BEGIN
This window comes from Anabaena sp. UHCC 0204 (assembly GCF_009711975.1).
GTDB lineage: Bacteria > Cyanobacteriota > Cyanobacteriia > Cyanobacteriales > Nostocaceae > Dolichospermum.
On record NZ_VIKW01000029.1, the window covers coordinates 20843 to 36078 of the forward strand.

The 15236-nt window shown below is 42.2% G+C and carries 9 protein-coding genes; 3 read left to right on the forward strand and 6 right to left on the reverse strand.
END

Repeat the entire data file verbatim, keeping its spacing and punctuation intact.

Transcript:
This window comes from Anabaena sp. UHCC 0204 (assembly GCF_009711975.1).
GTDB lineage: Bacteria > Cyanobacteriota > Cyanobacteriia > Cyanobacteriales > Nostocaceae > Dolichospermum.
On record NZ_VIKW01000029.1, the window covers coordinates 20843 to 36078 of the forward strand.

The 15236-nt window shown below is 42.2% G+C and carries 9 protein-coding genes; 3 read left to right on the forward strand and 6 right to left on the reverse strand.